Monday, July 2, 2012

African Americana and Frank H. Taylor Collections Now on ImPAC

Sarah Mapps Douglass, "A token of love from me, to thee," ca. 1833.  Watercolor and gouache

Three of the rarest and most popular resources for African American research in the Print and Photograph Department are now accessible in ImPAC, our digital collections catalog.  The 19th-cenutry African American women's friendship albums by Amy Matilda Cassey and the sisters Mary Anne and Martina Dickerson, inaugurate our newly created African Americana Digital Collection.  The three volumes, of only four of their kind known, provide unique insights into the culture, politics, and gender relationships of African American women of the antebellum era.

Compiled by three young women with ties to the anti-slavery community, the albums contain essays, poetry, sketches and floral watercolors contributed by figures prominent in the movement, including Sarah Mapps Douglass (see above image), Margaretta Forten, Frederick Douglass, William Lloyd Garrison, and Wendell Phillips, to name a few. These artifacts augment an ever-increasing number of Library Company collections available through our digital catalog.  

Another recent addition, the result of several years of hard work by interns and volunteers, is the Frank H. Taylor Collection comprising prints from his Ever-Changing Philadelphia, and later Old Philadelphia, series. The views, dated between 1895 and 1924, document the built environment of the city, with a focus on architectural landmarks, and also often portray scenes of daily life from that period. Many of the prints include detailed captions about the history and/or significance of the structures depicted, which are transcribed in the ImPAC records.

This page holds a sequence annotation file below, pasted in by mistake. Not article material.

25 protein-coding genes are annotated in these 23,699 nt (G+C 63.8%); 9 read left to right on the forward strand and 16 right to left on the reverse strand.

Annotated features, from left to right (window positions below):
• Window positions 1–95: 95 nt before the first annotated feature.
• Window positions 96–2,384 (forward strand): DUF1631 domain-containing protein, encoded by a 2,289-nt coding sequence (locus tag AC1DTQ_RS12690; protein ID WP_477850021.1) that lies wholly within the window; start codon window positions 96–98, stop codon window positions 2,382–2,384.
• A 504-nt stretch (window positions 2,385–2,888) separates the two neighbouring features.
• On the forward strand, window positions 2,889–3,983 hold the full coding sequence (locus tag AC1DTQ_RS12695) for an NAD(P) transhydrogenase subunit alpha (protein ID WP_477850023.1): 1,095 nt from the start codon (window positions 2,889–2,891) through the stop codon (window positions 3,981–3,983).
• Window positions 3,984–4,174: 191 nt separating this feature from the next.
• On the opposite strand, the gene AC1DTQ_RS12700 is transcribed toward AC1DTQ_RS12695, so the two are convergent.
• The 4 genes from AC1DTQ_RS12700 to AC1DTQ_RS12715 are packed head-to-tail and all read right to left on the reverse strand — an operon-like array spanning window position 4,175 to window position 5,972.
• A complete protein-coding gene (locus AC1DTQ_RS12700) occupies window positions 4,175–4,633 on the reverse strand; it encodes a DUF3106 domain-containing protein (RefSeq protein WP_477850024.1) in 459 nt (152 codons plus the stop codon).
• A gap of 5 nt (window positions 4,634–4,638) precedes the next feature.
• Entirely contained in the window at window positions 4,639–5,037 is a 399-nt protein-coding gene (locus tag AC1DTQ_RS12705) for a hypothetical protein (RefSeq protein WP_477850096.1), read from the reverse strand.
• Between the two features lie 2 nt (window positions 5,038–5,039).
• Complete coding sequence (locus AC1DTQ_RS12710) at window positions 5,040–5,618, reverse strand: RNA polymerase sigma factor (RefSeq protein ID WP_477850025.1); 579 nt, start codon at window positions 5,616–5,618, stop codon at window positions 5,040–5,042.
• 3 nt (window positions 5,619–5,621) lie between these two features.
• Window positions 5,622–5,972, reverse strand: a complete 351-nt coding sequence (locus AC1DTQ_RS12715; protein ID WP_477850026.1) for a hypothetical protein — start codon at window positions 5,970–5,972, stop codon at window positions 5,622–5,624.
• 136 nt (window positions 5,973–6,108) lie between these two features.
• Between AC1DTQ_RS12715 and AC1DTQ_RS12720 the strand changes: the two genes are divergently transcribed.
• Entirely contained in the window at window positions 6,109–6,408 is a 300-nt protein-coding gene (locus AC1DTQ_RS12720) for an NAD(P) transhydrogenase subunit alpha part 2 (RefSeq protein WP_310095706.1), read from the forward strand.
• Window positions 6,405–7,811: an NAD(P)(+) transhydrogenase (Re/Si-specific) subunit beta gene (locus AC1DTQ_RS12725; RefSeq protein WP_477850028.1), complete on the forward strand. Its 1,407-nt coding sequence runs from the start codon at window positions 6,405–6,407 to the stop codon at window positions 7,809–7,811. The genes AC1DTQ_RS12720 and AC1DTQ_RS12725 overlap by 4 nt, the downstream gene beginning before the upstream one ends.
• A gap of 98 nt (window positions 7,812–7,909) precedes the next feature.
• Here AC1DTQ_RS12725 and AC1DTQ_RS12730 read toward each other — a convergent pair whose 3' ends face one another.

Frank H. Taylor, Forty-Fith and Walnut Streets, Philadelphia, 1888.  Ink, wash, and gouache.  Gift of Mr. & Mrs. John J. Nesbitt III.

Although the majority of the digital collection is made up of prints, two watercolors by Taylor are also included. This recent acquisition, a view showing the corner of Forty-Fifth & Walnut Streets in West Philadelphia in 1888, is one of the two original pieces. Thanks to Ellen Nigro, Concetta Barbera, and Lydia Bello this excellent resource for the study of Philadelphia’s cityscape can now be perused online in its entirety.

With the inclusion of these new collections on ImPAC, we have close to 30,000 digital files of Library Company holdings available for research “virtually” all day, every day!

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